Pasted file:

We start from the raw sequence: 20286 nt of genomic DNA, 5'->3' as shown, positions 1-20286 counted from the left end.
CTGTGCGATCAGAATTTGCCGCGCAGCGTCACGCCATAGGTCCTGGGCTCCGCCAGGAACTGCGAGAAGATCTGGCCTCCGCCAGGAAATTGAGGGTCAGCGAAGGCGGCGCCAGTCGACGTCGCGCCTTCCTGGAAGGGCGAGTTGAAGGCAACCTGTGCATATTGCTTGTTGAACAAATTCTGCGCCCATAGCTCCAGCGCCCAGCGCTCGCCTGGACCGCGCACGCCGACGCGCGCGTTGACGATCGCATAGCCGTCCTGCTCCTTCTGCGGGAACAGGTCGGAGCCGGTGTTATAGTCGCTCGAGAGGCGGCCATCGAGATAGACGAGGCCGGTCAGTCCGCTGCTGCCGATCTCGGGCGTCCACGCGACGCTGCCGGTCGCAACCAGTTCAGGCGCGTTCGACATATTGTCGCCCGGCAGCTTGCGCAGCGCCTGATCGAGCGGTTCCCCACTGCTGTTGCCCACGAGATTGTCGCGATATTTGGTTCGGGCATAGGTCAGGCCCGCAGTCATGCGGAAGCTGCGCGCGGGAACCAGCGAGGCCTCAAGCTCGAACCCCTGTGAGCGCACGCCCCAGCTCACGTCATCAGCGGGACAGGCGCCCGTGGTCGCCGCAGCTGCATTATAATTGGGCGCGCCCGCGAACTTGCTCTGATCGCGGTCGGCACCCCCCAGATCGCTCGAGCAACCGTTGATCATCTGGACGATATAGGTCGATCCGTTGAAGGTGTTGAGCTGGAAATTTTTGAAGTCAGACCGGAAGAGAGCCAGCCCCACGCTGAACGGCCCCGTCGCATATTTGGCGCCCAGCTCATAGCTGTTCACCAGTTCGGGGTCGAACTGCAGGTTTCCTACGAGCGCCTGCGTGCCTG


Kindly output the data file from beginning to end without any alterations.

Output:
We start from the raw sequence: 20286 nt of genomic DNA, 5'->3' as shown, positions 1-20286 counted from the left end.
CTGTGCGATCAGAATTTGCCGCGCAGCGTCACGCCATAGGTCCTGGGCTCCGCCAGGAACTGCGAGAAGATCTGGCCTCCGCCAGGAAATTGAGGGTCAGCGAAGGCGGCGCCAGTCGACGTCGCGCCTTCCTGGAAGGGCGAGTTGAAGGCAACCTGTGCATATTGCTTGTTGAACAAATTCTGCGCCCATAGCTCCAGCGCCCAGCGCTCGCCTGGACCGCGCACGCCGACGCGCGCGTTGACGATCGCATAGCCGTCCTGCTCCTTCTGCGGGAACAGGTCGGAGCCGGTGTTATAGTCGCTCGAGAGGCGGCCATCGAGATAGACGAGGCCGGTCAGTCCGCTGCTGCCGATCTCGGGCGTCCACGCGACGCTGCCGGTCGCAACCAGTTCAGGCGCGTTCGACATATTGTCGCCCGGCAGCTTGCGCAGCGCCTGATCGAGCGGTTCCCCACTGCTGTTGCCCACGAGATTGTCGCGATATTTGGTTCGGGCATAGGTCAGGCCCGCAGTCATGCGGAAGCTGCGCGCGGGAACCAGCGAGGCCTCAAGCTCGAACCCCTGTGAGCGCACGCCCCAGCTCACGTCATCAGCGGGACAGGCGCCCGTGGTCGCCGCAGCTGCATTATAATTGGGCGCGCCCGCGAACTTGCTCTGATCGCGGTCGGCACCCCCCAGATCGCTCGAGCAACCGTTGATCATCTGGACGATATAGGTCGATCCGTTGAAGGTGTTGAGCTGGAAATTTTTGAAGTCAGACCGGAAGAGAGCCAGCCCCACGCTGAACGGCCCCGTCGCATATTTGGCGCCCAGCTCATAGCTGTTCACCAGTTCGGGGTCGAACTGCAGGTTTCCTACGAGCGCCTGCGTGCCTG